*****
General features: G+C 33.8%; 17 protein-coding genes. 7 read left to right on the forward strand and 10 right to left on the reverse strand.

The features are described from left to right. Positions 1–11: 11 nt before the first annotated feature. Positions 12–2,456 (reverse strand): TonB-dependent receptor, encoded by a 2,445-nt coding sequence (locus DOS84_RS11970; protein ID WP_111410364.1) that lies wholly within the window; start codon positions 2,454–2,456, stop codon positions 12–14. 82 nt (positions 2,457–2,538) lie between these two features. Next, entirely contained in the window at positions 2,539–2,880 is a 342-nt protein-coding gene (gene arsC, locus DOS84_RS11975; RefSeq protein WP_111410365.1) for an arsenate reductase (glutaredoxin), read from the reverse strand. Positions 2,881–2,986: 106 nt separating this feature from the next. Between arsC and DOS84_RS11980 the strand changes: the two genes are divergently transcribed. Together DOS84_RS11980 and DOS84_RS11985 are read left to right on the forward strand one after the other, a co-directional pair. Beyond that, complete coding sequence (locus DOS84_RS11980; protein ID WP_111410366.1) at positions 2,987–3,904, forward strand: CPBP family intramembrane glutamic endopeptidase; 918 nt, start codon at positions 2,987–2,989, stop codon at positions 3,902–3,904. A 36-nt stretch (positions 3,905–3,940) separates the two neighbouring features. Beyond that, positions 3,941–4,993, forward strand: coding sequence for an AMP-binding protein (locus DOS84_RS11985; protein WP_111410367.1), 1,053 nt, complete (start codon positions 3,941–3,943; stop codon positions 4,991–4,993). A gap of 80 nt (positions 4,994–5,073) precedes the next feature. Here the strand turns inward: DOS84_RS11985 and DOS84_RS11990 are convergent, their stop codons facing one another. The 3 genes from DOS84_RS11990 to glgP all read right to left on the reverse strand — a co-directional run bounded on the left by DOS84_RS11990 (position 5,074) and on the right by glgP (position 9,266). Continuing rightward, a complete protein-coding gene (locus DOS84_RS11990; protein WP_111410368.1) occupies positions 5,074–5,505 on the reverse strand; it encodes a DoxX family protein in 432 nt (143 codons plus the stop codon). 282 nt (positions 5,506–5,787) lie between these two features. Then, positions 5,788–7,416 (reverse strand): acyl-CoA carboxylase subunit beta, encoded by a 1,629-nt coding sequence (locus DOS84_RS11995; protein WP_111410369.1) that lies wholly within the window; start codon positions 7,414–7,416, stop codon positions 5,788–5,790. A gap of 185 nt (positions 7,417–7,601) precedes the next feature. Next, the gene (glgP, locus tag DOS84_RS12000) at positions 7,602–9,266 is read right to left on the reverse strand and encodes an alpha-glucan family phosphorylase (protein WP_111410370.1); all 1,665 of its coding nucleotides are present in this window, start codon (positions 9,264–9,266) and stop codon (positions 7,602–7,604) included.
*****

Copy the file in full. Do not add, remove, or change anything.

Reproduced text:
General features: G+C 33.8%; 17 protein-coding genes. 7 read left to right on the forward strand and 10 right to left on the reverse strand.

The features are described from left to right. Positions 1–11: 11 nt before the first annotated feature. Positions 12–2,456 (reverse strand): TonB-dependent receptor, encoded by a 2,445-nt coding sequence (locus DOS84_RS11970; protein ID WP_111410364.1) that lies wholly within the window; start codon positions 2,454–2,456, stop codon positions 12–14. 82 nt (positions 2,457–2,538) lie between these two features. Next, entirely contained in the window at positions 2,539–2,880 is a 342-nt protein-coding gene (gene arsC, locus DOS84_RS11975; RefSeq protein WP_111410365.1) for an arsenate reductase (glutaredoxin), read from the reverse strand. Positions 2,881–2,986: 106 nt separating this feature from the next. Between arsC and DOS84_RS11980 the strand changes: the two genes are divergently transcribed. Together DOS84_RS11980 and DOS84_RS11985 are read left to right on the forward strand one after the other, a co-directional pair. Beyond that, complete coding sequence (locus DOS84_RS11980; protein ID WP_111410366.1) at positions 2,987–3,904, forward strand: CPBP family intramembrane glutamic endopeptidase; 918 nt, start codon at positions 2,987–2,989, stop codon at positions 3,902–3,904. A 36-nt stretch (positions 3,905–3,940) separates the two neighbouring features. Beyond that, positions 3,941–4,993, forward strand: coding sequence for an AMP-binding protein (locus DOS84_RS11985; protein WP_111410367.1), 1,053 nt, complete (start codon positions 3,941–3,943; stop codon positions 4,991–4,993). A gap of 80 nt (positions 4,994–5,073) precedes the next feature. Here the strand turns inward: DOS84_RS11985 and DOS84_RS11990 are convergent, their stop codons facing one another. The 3 genes from DOS84_RS11990 to glgP all read right to left on the reverse strand — a co-directional run bounded on the left by DOS84_RS11990 (position 5,074) and on the right by glgP (position 9,266). Continuing rightward, a complete protein-coding gene (locus DOS84_RS11990; protein WP_111410368.1) occupies positions 5,074–5,505 on the reverse strand; it encodes a DoxX family protein in 432 nt (143 codons plus the stop codon). 282 nt (positions 5,506–5,787) lie between these two features. Then, positions 5,788–7,416 (reverse strand): acyl-CoA carboxylase subunit beta, encoded by a 1,629-nt coding sequence (locus DOS84_RS11995; protein WP_111410369.1) that lies wholly within the window; start codon positions 7,414–7,416, stop codon positions 5,788–5,790. A gap of 185 nt (positions 7,417–7,601) precedes the next feature. Next, the gene (glgP, locus tag DOS84_RS12000) at positions 7,602–9,266 is read right to left on the reverse strand and encodes an alpha-glucan family phosphorylase (protein WP_111410370.1); all 1,665 of its coding nucleotides are present in this window, start codon (positions 9,264–9,266) and stop codon (positions 7,602–7,604) included.